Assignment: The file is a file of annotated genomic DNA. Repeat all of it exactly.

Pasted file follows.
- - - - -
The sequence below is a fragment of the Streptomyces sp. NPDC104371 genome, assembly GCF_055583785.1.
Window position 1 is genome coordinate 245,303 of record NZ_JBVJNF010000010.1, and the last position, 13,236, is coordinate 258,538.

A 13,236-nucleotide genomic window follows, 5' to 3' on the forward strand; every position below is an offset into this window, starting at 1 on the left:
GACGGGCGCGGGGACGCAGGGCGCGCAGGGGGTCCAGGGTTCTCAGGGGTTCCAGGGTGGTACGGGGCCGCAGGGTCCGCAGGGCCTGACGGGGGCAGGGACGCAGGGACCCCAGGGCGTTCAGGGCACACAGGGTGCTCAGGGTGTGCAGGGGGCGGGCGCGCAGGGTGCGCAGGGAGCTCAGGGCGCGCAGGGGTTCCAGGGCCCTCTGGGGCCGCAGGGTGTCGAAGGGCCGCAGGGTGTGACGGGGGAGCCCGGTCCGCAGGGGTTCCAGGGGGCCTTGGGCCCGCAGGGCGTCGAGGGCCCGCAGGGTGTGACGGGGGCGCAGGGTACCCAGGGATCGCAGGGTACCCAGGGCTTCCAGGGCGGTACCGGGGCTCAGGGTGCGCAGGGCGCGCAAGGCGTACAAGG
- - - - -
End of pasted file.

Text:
The sequence below is a fragment of the Streptomyces sp. NPDC104371 genome, assembly GCF_055583785.1.
Window position 1 is genome coordinate 245,303 of record NZ_JBVJNF010000010.1, and the last position, 13,236, is coordinate 258,538.

A 13,236-nucleotide genomic window follows, 5' to 3' on the forward strand; every position below is an offset into this window, starting at 1 on the left:
GACGGGCGCGGGGACGCAGGGCGCGCAGGGGGTCCAGGGTTCTCAGGGGTTCCAGGGTGGTACGGGGCCGCAGGGTCCGCAGGGCCTGACGGGGGCAGGGACGCAGGGACCCCAGGGCGTTCAGGGCACACAGGGTGCTCAGGGTGTGCAGGGGGCGGGCGCGCAGGGTGCGCAGGGAGCTCAGGGCGCGCAGGGGTTCCAGGGCCCTCTGGGGCCGCAGGGTGTCGAAGGGCCGCAGGGTGTGACGGGGGAGCCCGGTCCGCAGGGGTTCCAGGGGGCCTTGGGCCCGCAGGGCGTCGAGGGCCCGCAGGGTGTGACGGGGGCGCAGGGTACCCAGGGATCGCAGGGTACCCAGGGCTTCCAGGGCGGTACCGGGGCTCAGGGTGCGCAGGGCGCGCAAGGCGTACAAGG